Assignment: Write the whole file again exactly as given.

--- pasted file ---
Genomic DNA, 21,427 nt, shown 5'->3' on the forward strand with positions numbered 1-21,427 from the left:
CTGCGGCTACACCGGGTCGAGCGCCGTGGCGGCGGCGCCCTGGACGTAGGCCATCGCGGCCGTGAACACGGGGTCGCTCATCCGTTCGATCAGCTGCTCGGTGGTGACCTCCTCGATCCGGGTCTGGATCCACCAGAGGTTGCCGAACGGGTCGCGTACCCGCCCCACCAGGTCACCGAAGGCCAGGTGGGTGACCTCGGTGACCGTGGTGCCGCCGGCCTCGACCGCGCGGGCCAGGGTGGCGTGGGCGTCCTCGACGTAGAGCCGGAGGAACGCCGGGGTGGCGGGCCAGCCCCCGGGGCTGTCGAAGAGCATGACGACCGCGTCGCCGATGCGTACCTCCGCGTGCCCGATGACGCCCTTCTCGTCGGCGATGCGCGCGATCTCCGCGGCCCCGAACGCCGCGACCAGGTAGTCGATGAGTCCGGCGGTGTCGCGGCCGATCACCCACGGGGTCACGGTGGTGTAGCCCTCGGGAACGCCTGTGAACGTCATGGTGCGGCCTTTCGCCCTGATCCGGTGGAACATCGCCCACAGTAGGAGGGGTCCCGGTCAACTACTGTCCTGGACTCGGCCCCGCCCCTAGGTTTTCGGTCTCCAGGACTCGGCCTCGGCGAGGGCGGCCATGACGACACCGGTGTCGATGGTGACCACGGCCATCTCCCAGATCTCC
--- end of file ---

Genomic DNA, 21,427 nt, shown 5'->3' on the forward strand with positions numbered 1-21,427 from the left:
CTGCGGCTACACCGGGTCGAGCGCCGTGGCGGCGGCGCCCTGGACGTAGGCCATCGCGGCCGTGAACACGGGGTCGCTCATCCGTTCGATCAGCTGCTCGGTGGTGACCTCCTCGATCCGGGTCTGGATCCACCAGAGGTTGCCGAACGGGTCGCGTACCCGCCCCACCAGGTCACCGAAGGCCAGGTGGGTGACCTCGGTGACCGTGGTGCCGCCGGCCTCGACCGCGCGGGCCAGGGTGGCGTGGGCGTCCTCGACGTAGAGCCGGAGGAACGCCGGGGTGGCGGGCCAGCCCCCGGGGCTGTCGAAGAGCATGACGACCGCGTCGCCGATGCGTACCTCCGCGTGCCCGATGACGCCCTTCTCGTCGGCGATGCGCGCGATCTCCGCGGCCCCGAACGCCGCGACCAGGTAGTCGATGAGTCCGGCGGTGTCGCGGCCGATCACCCACGGGGTCACGGTGGTGTAGCCCTCGGGAACGCCTGTGAACGTCATGGTGCGGCCTTTCGCCCTGATCCGGTGGAACATCGCCCACAGTAGGAGGGGTCCCGGTCAACTACTGTCCTGGACTCGGCCCCGCCCCTAGGTTTTCGGTCTCCAGGACTCGGCCTCGGCGAGGGCGGCCATGACGACACCGGTGTCGATGGTGACCACGGCCATCTCCCAGATCTCC